While much of the baseball world focused on whether or not Clayton Kershaw would opt out of the final two years of his contract, the Chicago Cubs picked up the option on their own left-hander, Jose Quintana, keeping him in the fold for next season.
Prior to the 2014 season, Jose Quintana signed a five-year contract with the Chicago White Sox, worth $26.5 million. The deal included option years for both 2019 and 2020, which are worth $10.5 and $11.5 million, respectively.
Over the course of his career, Quintana has made 215 starts, making 30 or more starts in six straight seasons. That’s every season of his career minus his rookie year, where he still made 22 starts. That being said, 2018, his first full season with the Cubs was a down year by most standards.
He pitched to a 4.03 ERA in just 174 1/3 innings, the lowest total of his career, striking out just 158, giving up a career-high 25 home runs. Going into 2018, Quintana had pitched 200-plus innings every year, before falling to 188 1/3 in 2017.
Will Quintana step up as an ace?
The biggest reason for his 2018 disappintments has to be the walks. He averaged 3.5 walks per nine this year, up from his career average of 2.6. His strikeout rate in 2018 was 8.2 per nine, which is also slightly up from his 7.8 K/9 average. Quintana was throwing a lot of pitches in games because of this, not allowing him to work deep into ballgames.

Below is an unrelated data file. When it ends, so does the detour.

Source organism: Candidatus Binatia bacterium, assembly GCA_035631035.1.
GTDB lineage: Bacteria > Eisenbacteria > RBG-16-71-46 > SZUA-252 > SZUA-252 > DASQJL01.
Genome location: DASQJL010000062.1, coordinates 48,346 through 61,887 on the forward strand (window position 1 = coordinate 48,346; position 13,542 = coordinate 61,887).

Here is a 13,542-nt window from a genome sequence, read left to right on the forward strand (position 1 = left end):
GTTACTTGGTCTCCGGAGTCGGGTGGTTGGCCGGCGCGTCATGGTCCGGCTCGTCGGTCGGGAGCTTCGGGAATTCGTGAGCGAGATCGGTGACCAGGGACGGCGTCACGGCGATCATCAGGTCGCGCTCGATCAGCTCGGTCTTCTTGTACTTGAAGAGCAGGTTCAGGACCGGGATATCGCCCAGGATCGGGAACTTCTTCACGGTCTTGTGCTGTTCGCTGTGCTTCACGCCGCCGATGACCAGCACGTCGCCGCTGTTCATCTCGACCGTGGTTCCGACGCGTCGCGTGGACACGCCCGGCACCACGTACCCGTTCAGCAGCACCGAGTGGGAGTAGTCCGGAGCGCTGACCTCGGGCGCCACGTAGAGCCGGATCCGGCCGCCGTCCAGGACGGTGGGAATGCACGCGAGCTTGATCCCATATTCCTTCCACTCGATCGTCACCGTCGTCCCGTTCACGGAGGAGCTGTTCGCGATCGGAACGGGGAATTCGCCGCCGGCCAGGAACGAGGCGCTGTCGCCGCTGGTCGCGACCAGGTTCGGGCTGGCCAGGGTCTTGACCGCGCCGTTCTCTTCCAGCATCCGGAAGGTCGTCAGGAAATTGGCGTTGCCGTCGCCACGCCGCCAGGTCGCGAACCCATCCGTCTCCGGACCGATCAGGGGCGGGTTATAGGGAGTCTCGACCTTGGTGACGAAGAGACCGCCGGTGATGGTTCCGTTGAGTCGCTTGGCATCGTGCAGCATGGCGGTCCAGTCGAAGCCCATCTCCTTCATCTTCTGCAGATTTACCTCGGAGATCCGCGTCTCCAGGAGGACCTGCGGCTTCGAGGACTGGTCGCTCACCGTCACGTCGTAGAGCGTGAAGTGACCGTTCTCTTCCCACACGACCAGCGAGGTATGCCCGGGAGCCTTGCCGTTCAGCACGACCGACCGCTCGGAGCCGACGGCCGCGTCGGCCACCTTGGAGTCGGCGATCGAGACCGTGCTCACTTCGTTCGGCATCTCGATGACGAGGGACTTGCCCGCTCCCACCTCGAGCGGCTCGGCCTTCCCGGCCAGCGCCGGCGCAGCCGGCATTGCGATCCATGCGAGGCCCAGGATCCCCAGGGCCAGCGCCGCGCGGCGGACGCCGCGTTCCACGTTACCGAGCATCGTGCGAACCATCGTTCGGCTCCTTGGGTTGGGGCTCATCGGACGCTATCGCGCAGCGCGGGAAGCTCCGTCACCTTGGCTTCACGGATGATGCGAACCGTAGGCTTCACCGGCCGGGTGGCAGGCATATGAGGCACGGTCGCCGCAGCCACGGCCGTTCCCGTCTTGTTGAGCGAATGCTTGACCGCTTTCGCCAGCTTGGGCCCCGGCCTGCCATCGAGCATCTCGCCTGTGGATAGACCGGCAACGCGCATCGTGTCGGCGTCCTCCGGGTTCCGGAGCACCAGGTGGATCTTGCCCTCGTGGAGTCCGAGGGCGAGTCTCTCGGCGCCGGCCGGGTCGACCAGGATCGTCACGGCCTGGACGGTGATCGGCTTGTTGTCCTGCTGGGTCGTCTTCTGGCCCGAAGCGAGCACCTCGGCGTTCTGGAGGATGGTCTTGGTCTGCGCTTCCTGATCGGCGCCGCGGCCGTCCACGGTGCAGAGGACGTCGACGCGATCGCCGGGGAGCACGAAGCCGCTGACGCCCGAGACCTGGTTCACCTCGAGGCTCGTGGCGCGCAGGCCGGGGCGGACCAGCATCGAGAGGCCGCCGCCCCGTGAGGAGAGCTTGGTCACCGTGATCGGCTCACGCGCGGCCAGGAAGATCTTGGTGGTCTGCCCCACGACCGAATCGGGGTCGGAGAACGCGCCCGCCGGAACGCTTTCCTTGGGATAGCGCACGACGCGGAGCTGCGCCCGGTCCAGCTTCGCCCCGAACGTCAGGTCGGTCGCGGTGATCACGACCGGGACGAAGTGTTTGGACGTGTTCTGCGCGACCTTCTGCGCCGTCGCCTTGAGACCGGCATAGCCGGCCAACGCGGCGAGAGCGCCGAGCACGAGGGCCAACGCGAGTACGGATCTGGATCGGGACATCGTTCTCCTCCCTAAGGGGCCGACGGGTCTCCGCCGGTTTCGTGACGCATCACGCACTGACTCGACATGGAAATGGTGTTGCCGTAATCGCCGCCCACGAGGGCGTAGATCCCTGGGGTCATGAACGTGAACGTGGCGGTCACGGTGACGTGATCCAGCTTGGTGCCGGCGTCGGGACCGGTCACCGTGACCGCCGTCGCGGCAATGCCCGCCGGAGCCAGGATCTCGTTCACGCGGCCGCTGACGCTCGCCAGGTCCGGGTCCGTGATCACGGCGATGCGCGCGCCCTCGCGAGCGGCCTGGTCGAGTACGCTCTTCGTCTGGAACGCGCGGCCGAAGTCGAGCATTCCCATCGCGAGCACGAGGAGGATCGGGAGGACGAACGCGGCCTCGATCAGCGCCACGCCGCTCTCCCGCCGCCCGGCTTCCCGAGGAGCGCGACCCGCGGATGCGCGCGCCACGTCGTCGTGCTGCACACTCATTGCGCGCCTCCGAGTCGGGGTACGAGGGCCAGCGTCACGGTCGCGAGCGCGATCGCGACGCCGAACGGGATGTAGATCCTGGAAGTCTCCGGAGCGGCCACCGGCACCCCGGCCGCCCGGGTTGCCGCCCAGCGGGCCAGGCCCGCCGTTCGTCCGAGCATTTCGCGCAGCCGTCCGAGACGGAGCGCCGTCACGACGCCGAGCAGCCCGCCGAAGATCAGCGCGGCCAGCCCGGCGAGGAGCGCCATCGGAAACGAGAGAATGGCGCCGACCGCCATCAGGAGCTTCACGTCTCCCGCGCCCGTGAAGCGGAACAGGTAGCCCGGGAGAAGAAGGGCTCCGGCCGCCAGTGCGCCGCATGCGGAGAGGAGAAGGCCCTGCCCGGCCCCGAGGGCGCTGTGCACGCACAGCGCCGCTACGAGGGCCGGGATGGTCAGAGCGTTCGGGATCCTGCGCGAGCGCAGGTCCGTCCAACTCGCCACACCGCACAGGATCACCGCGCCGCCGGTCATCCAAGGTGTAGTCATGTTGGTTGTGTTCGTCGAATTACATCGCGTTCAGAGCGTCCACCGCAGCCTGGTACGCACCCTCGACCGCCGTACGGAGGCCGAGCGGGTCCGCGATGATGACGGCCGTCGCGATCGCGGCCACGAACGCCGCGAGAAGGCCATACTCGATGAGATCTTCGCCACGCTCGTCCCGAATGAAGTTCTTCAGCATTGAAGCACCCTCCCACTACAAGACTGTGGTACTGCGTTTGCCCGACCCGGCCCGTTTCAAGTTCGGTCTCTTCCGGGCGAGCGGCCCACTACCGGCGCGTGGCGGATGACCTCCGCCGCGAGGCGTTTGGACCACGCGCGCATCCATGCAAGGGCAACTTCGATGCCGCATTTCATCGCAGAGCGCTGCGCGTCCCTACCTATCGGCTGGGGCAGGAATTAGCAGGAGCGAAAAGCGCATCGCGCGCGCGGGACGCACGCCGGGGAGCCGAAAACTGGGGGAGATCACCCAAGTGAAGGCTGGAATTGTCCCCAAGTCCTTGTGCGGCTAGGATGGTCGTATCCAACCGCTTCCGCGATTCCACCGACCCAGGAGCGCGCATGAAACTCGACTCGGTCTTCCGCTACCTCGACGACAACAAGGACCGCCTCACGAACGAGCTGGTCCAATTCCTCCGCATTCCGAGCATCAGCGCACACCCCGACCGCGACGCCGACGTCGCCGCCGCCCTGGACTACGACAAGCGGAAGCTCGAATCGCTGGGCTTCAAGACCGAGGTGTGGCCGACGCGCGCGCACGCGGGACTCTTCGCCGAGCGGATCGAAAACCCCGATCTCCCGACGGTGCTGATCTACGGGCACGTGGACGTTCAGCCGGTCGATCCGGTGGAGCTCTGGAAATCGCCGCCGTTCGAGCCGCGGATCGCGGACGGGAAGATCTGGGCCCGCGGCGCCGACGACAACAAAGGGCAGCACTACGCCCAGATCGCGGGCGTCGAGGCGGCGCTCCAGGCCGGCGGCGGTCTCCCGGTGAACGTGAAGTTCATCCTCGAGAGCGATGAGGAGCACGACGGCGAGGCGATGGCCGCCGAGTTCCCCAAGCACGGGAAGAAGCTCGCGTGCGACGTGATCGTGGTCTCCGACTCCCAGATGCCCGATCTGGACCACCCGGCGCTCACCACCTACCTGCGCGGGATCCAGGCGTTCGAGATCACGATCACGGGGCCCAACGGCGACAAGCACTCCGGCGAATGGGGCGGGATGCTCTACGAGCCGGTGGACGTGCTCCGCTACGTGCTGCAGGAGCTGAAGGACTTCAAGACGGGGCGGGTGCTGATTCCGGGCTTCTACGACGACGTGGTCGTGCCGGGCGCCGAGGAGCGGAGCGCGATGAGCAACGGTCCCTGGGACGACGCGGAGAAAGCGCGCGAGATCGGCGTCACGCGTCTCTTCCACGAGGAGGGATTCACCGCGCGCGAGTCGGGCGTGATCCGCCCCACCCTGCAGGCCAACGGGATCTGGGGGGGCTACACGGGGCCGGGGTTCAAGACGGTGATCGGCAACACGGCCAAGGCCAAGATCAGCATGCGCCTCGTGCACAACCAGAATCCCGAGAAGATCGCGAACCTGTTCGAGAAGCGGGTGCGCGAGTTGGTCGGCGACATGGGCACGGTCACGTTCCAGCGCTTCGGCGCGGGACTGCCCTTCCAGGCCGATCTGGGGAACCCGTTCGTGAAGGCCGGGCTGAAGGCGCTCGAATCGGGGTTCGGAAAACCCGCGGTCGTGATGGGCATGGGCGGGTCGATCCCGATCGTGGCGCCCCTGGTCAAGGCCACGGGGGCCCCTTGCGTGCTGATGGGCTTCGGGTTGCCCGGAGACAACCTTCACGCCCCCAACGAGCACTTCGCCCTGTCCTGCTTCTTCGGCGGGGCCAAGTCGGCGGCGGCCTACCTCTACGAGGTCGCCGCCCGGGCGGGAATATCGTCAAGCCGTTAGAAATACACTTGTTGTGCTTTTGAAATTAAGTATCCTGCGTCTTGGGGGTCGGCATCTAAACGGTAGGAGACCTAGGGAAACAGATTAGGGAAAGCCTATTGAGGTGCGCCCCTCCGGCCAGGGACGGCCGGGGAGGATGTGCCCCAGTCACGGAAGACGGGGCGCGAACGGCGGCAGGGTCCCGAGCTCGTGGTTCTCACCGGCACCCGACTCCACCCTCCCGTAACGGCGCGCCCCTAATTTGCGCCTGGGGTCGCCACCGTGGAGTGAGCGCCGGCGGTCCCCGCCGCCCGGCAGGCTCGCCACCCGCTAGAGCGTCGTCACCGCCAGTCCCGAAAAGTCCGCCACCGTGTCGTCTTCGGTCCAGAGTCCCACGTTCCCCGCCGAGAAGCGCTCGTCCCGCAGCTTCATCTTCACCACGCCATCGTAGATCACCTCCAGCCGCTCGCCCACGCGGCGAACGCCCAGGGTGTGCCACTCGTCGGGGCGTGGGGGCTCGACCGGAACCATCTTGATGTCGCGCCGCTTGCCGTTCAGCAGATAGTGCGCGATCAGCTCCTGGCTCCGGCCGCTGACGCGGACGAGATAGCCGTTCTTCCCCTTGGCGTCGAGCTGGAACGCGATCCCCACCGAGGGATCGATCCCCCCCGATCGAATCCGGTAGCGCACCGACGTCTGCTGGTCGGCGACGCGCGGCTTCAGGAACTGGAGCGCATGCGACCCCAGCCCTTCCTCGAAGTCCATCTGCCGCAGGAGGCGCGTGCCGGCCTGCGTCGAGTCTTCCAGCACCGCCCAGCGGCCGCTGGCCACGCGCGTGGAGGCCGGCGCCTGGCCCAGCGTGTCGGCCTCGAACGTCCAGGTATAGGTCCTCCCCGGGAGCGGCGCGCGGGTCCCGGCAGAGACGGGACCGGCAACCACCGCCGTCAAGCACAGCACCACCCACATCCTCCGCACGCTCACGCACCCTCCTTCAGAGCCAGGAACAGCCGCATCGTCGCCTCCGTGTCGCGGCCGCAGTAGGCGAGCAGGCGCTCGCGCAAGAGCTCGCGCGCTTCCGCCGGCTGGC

The veteran left-hander has had a very well-traveled career. He originally signed with the Mets back in 2006, before being released after violating the drug policy. In 2008, he signed with the Yankees and pitched four years in their system, never making it past High-A ball.
As a minor league free agent in 2011, he signed with the White Sox and was finally able to take the next step in his career.
He got to the big leagues almost immediately in 2012 and has been a rotation mainstay ever since. He pitched for the White Sox until July 2017, when he was traded to his crosstown rival, the Chicago Cubs, for standout prospects Eloy Jimenez and Dylan Cease, with Matt Rose and Bryant Flete added in the deal as well.
With the Cubs, it’s no secret Quintana’s time has not been ace-like, which is what the Cubs had anticipated. But after exercising their 2019 team option, maybe that will give him some newfound confidence and he can go out and dominate hitters once more.